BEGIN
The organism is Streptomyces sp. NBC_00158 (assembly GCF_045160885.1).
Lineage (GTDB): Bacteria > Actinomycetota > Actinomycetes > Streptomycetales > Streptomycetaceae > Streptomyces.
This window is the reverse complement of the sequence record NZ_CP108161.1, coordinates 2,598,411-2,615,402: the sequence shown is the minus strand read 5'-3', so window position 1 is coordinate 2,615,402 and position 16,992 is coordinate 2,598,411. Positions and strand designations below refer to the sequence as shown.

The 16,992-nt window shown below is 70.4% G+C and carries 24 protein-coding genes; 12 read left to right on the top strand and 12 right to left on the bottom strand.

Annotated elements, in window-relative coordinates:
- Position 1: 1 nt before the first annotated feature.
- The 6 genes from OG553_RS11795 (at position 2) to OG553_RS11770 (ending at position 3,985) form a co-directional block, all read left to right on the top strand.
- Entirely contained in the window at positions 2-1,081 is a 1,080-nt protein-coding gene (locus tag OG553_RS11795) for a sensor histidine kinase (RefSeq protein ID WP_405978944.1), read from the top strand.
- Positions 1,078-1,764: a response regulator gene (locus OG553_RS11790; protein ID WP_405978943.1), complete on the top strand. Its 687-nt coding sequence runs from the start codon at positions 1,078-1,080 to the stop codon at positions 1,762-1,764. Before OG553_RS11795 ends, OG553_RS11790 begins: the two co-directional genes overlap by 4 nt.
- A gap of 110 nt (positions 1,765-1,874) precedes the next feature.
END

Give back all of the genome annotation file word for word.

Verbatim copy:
The organism is Streptomyces sp. NBC_00158 (assembly GCF_045160885.1).
Lineage (GTDB): Bacteria > Actinomycetota > Actinomycetes > Streptomycetales > Streptomycetaceae > Streptomyces.
This window is the reverse complement of the sequence record NZ_CP108161.1, coordinates 2,598,411-2,615,402: the sequence shown is the minus strand read 5'-3', so window position 1 is coordinate 2,615,402 and position 16,992 is coordinate 2,598,411. Positions and strand designations below refer to the sequence as shown.

The 16,992-nt window shown below is 70.4% G+C and carries 24 protein-coding genes; 12 read left to right on the top strand and 12 right to left on the bottom strand.

Annotated elements, in window-relative coordinates:
- Position 1: 1 nt before the first annotated feature.
- The 6 genes from OG553_RS11795 (at position 2) to OG553_RS11770 (ending at position 3,985) form a co-directional block, all read left to right on the top strand.
- Entirely contained in the window at positions 2-1,081 is a 1,080-nt protein-coding gene (locus tag OG553_RS11795) for a sensor histidine kinase (RefSeq protein ID WP_405978944.1), read from the top strand.
- Positions 1,078-1,764: a response regulator gene (locus OG553_RS11790; protein ID WP_405978943.1), complete on the top strand. Its 687-nt coding sequence runs from the start codon at positions 1,078-1,080 to the stop codon at positions 1,762-1,764. Before OG553_RS11795 ends, OG553_RS11790 begins: the two co-directional genes overlap by 4 nt.
- A gap of 110 nt (positions 1,765-1,874) precedes the next feature.